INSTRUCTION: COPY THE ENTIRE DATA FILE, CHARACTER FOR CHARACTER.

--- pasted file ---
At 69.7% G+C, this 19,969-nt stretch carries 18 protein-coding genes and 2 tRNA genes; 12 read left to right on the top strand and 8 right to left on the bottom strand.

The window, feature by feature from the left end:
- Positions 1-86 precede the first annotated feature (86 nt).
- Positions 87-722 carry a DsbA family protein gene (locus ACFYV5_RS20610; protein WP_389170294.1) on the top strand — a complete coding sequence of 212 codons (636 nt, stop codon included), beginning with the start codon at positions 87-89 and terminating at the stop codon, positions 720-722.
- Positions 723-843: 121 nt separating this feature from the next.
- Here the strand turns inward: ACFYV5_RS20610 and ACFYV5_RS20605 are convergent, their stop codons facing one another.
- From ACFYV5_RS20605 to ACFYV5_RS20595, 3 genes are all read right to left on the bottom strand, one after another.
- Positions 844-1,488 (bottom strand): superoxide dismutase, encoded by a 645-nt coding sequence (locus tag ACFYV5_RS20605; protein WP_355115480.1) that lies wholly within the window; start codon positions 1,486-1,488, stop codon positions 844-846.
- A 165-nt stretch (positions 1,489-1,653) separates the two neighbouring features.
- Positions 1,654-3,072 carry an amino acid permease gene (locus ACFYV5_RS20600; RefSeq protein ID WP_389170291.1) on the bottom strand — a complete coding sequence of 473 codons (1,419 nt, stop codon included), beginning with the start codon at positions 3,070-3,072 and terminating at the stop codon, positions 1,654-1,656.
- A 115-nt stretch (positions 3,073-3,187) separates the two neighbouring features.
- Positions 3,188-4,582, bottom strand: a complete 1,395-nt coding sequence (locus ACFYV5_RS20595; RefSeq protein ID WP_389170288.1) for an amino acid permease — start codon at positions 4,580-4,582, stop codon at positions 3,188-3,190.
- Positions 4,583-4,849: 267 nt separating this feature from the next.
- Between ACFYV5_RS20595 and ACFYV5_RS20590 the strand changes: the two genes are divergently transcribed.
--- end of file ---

At 69.7% G+C, this 19,969-nt stretch carries 18 protein-coding genes and 2 tRNA genes; 12 read left to right on the top strand and 8 right to left on the bottom strand.

The window, feature by feature from the left end:
- Positions 1-86 precede the first annotated feature (86 nt).
- Positions 87-722 carry a DsbA family protein gene (locus ACFYV5_RS20610; protein WP_389170294.1) on the top strand — a complete coding sequence of 212 codons (636 nt, stop codon included), beginning with the start codon at positions 87-89 and terminating at the stop codon, positions 720-722.
- Positions 723-843: 121 nt separating this feature from the next.
- Here the strand turns inward: ACFYV5_RS20610 and ACFYV5_RS20605 are convergent, their stop codons facing one another.
- From ACFYV5_RS20605 to ACFYV5_RS20595, 3 genes are all read right to left on the bottom strand, one after another.
- Positions 844-1,488 (bottom strand): superoxide dismutase, encoded by a 645-nt coding sequence (locus tag ACFYV5_RS20605; protein WP_355115480.1) that lies wholly within the window; start codon positions 1,486-1,488, stop codon positions 844-846.
- A 165-nt stretch (positions 1,489-1,653) separates the two neighbouring features.
- Positions 1,654-3,072 carry an amino acid permease gene (locus ACFYV5_RS20600; RefSeq protein ID WP_389170291.1) on the bottom strand — a complete coding sequence of 473 codons (1,419 nt, stop codon included), beginning with the start codon at positions 3,070-3,072 and terminating at the stop codon, positions 1,654-1,656.
- A 115-nt stretch (positions 3,073-3,187) separates the two neighbouring features.
- Positions 3,188-4,582, bottom strand: a complete 1,395-nt coding sequence (locus ACFYV5_RS20595; RefSeq protein ID WP_389170288.1) for an amino acid permease — start codon at positions 4,580-4,582, stop codon at positions 3,188-3,190.
- Positions 4,583-4,849: 267 nt separating this feature from the next.
- Between ACFYV5_RS20595 and ACFYV5_RS20590 the strand changes: the two genes are divergently transcribed.